He’s Atlanta’s self-proclaimed most “bout it bout it” rapper, and no he’s not even a member of The New No Limit. This is Hitman Sammy Sam’s national debut, but he did make some noise before with the regionally popular “Last Man Standing” in 1998 on Big Oomp Records, which was followed up by the single “Knuckle Up” for said same in 2000. Obviously despite some success in these areas, Sam recognized he would forever remain a regional sensation at Oomp, and inked a deal with Universal Records to go national.
Most rappers going national are looking for a gimmick to get their shit well known coast to coast, and Sam’s is that he’s “The Step Daddy.” Both the title of his album and the first single, it’s an odd topic for an uptempo club type song. Sam battles with a brood of children as he tries to restore serenity and order, while they taunt him mercilessly:
“Who dat’s dere in the refridgerator?
(WEEE HONGRY!) Kids don’t eat ’til later
At two in the mornin, kids be asleep
It’s two in the mornin, go back to sleep!
Now me and my baby won’t get to creep
+Bebe+ her +Kids+ get the best of me
(YOU AIN’T MY DADDY) Shut up!
(YOU AIN’T MY DADDY) Shut up!
You so bad! (I’M SO BAD)
(YOU JUST MAD CAUSE YOU AIN’T MY DAD)”
As strange as the idea behind it is, the call and response between Sam and the kids and the interpolation of “Double Dutch Bus” on the track combined together are enough to get this song over. That’s not necessarily true with the rest of this album. Sam varies between trying to thug out as much as Ja Rule and be as loud and hard as Bone Crusher or Pastor Troy. In fact Sam seems to feel Troy stole his entire style, even though Sam has SOMEWHAT more intelligent lyrics and a more up-tempo flow. He puts both to good use on the song “Uh Huh,” where he’s calling Troy out for the alleged jack move:
“Fin’ to gather my niggaz, some gorillas, some bout it niggaz
Fin’ to make one call, they comin to getcha, got ‘im nigga!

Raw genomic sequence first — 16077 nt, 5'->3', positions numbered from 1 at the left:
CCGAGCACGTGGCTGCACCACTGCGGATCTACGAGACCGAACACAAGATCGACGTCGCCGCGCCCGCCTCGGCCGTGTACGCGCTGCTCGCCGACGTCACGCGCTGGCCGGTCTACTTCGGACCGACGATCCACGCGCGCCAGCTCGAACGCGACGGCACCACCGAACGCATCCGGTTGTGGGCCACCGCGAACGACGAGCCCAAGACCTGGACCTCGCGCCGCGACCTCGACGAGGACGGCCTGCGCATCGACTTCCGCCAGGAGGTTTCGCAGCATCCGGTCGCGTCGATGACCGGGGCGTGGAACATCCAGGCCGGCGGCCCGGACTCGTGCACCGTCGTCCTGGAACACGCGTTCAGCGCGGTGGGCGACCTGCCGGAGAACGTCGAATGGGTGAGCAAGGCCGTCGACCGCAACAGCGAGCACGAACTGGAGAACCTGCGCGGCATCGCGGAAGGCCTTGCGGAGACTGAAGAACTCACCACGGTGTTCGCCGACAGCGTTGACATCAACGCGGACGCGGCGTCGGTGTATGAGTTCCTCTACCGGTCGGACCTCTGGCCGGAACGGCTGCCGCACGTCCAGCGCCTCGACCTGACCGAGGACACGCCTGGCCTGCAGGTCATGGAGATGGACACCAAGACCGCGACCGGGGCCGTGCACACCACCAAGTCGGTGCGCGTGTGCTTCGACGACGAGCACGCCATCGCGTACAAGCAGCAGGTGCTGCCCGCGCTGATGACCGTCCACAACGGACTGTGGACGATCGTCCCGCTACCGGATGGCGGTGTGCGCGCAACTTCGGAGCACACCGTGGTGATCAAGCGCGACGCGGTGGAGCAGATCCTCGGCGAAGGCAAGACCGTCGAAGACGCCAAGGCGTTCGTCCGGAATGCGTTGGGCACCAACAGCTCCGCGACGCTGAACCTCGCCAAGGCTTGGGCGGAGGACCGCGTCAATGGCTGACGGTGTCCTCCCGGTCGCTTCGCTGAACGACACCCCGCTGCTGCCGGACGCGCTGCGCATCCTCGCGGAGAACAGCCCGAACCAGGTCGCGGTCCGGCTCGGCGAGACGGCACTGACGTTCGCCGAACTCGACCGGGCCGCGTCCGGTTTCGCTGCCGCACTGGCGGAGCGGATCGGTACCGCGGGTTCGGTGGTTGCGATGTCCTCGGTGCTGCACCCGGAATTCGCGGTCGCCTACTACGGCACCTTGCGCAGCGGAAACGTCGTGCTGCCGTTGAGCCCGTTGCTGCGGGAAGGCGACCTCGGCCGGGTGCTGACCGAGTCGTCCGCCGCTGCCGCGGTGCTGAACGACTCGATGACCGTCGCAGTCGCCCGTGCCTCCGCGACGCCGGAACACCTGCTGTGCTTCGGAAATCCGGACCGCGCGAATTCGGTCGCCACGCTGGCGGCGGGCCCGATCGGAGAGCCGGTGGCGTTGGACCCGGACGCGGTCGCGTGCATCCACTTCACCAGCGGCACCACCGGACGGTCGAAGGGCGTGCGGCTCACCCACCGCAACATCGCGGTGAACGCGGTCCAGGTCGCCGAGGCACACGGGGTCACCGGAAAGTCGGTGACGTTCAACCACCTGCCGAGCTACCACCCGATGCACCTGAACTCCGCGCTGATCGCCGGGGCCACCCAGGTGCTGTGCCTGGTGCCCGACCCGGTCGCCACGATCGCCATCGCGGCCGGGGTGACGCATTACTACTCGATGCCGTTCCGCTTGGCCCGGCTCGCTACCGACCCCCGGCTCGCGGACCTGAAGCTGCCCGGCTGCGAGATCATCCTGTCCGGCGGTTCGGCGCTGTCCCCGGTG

Told dem Diablos take a chill, I got dis here
Dey stay in the crowd, searchin for me, I’m over here
Swear to God, I ain’t runnin, ain’t never been scared of no busta
You phony as hell, I’m A-T-L, you from Augusta
We take this shit boys you want me to call all yourself
We can WCW Nitro, and I take dem damn belts”
Most of the time though, Sam just retreads the tired topics of rap’s least interesting gangsta rappers. Is it any surprise that he has a song called “Thug Life,” or that he brags about “clips [..] wrapped around my chest like Rambo?” Sam doesn’t distinguish himself here by bragging that “ain’t nothin but death gon’ stop us,” and that he “sleeps with my gat.” In fact for a rapper who finds being imitated so offensive, the song comes off as a mixture of 2Pac and DMX – the least interesting parts of both, that is.
Generic thuggerism is in the end this album’s chiefly defining trait. From “Keep it Gangster” to “Got Gatz! Got Cash!”, Sam keeps talking about how hard he is, how much money he’s got, and feels free to keep crowning himself with titles like “King of the South” that while admirable in their confidence seem remarkably unearned even compared to thugged out Southern rappers with similar steez. He hasn’t proved he really is the best among them with this album. The production by Beat-In-Azz, Rodney Hill, Devin Johnson and Lil Werm among others helps to give this album a basic level of boom beats that raise it slightly above mediocrity, while songs like “It’s Summertime” that have a tight G-Funk sound are the exception as opposed to the rule. While this and the title track might both be good hits for Step Daddy/Hitman Sammy Sam, it still doesn’t redeem an album that’s at best a momentary distraction from the next uninteresting thug.